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Old 07-06-24, 08:49 AM
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Originally Posted by Road Fan
I found something, a three speed Raleigh, 531 frame, STA 70 deg, HTA 73 deg. It seats me comfy with a Brooks Pro on a straight tube seat post. Takes MAES drop bars and has a 105 cm wheelbase. It’s my Rudge from 1952. Pics on my BF picture gallery. An actual road bike with comfy seatin with Brooks saddles!
​​​​​​ Interesting angles on that bike, the fork bend on that era bikes is impressive too
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Old 07-06-24, 11:28 AM
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Originally Posted by Gods lonely man
​​​​​​ Interesting angles on that bike, the fork bend on that era bikes is impressive too
Yes, I think its very much like the older randos Jan Heine put in his book "The Golden Age of Handbuilt Cycles (I think)." It doesn't make sense that all British riders did not value some of the same attributes as French. Moth nations values long solo rides over natural terrain essetially self-sufficiently, so both would need human comfort, reliability , reasonable machine efficiency, similar power delivery reuirements, same anatomical struture (hence similar gearing, braking, seating, and hand/arm ergonomics. The Engish End to End ride was about 900 miles round trip, and the French had many ways to get a 900 mile route, including the famous Diagonale. Which was harder? The French Diagonale could inclued the Alps and thePyrennees, with costal Atlantic and Channel winds and storms, while the End to End covered all of Scotland, Wales, and the Dales (sorry, that's all I know about from British TV!).

So For those of us thinking France was It for Randonneur-style riding since perhaps 1870, not true!

Plus I may have read a word or two about long-distance wheeling in the USA, excitig the imagination of Samuel Clemens and exciting horses across the USA, before 1900.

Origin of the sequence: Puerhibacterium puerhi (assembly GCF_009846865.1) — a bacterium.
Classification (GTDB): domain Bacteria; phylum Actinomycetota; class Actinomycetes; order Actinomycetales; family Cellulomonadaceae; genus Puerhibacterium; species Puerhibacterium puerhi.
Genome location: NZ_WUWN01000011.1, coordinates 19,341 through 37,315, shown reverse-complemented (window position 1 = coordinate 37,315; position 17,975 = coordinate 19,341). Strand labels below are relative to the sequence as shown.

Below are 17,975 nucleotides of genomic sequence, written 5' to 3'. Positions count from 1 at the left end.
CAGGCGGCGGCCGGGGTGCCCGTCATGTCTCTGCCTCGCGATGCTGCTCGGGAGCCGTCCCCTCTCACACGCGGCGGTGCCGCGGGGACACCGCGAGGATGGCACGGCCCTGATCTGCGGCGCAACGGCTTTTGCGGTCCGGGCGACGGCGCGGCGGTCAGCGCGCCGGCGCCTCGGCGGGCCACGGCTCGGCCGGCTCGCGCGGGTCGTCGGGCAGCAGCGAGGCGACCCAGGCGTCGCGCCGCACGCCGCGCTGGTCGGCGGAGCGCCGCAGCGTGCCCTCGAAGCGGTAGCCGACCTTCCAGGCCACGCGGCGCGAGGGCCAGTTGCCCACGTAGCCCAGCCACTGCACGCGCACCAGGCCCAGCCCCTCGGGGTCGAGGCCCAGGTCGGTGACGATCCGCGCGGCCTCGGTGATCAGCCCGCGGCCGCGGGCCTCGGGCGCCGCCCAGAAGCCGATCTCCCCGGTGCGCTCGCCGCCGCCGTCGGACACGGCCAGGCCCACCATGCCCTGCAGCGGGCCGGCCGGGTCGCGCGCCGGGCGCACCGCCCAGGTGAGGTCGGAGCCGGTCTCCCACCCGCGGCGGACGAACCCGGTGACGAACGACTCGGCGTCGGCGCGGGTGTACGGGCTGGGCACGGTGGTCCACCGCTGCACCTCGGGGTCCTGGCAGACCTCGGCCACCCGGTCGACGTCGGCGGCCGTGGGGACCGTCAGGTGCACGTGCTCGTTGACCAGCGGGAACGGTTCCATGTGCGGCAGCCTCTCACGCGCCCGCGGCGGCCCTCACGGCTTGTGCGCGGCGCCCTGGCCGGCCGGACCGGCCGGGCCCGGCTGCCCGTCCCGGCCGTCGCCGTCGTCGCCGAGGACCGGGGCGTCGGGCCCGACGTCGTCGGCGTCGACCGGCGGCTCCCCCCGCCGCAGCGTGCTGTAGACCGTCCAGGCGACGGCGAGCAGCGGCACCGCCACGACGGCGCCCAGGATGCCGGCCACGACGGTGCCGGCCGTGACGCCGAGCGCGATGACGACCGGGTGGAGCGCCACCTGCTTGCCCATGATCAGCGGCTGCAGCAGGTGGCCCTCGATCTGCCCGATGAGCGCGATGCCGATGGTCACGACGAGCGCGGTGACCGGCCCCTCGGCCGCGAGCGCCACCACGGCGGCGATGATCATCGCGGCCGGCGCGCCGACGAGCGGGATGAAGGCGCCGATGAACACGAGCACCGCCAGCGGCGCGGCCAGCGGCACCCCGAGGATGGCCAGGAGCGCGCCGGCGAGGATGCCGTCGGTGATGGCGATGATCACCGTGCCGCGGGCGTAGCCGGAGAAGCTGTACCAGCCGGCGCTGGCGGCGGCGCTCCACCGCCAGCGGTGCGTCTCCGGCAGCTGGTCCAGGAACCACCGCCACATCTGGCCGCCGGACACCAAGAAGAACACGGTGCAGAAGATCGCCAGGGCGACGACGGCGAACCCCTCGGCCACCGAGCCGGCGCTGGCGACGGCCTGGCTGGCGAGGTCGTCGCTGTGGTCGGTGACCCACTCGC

Any case, the utiity of these laid back geometries was not just discovered, it has been in the bicycle marketplace at least as far back aw the early 1900's.
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Old 07-07-24, 08:36 AM
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Six decades ago, the UCI Cycling manual noted that some riders curl up tight under stress, and other riders stretch out under stress. (I am one of the former). Fitting would be different for those two riding styles, even with similar body dimensions.
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Old 07-08-24, 08:02 AM
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And I think modern pros favor smaller frame sizes which are lighter.
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Old 07-12-24, 03:39 PM
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Originally Posted by Carbonfiberboy
And I think modern pros favor smaller frame sizes which are lighter.
They like the lower head tubes. Carbon fiber frames make up so little of the total weight of the bike and rider that the weight difference between two or three frame sizes is negligible. Frame size was a bigger deal when they were made of steel, and handling and stiffness were at least as much an issue as weight.


The stretched out position was the fashion of the period. It started around the early 1970s (it was called the Belgian position) and reached an apogee an the late 1990s or earl 2000s. Torso angles were dropping. By the '80s, crank lengths and bar widths were increasing. And you needed to get the hips behind the bottom bracket to push those big gears over mountain passes. Only the smallest frames had seat tube angles steeper than 73.5 or so. Nobody but some US crit and UK time trial specialists used zero-setback seatposts. Handlebar stems where higher, but mostly because the brake hoods were lower on the handlebar bend. Handlebar bends were deeper. There was no such thing as a short-nose saddle. Saddles and handlebars were designed for a greater variety of positions (and the metallurgical limitations of the day).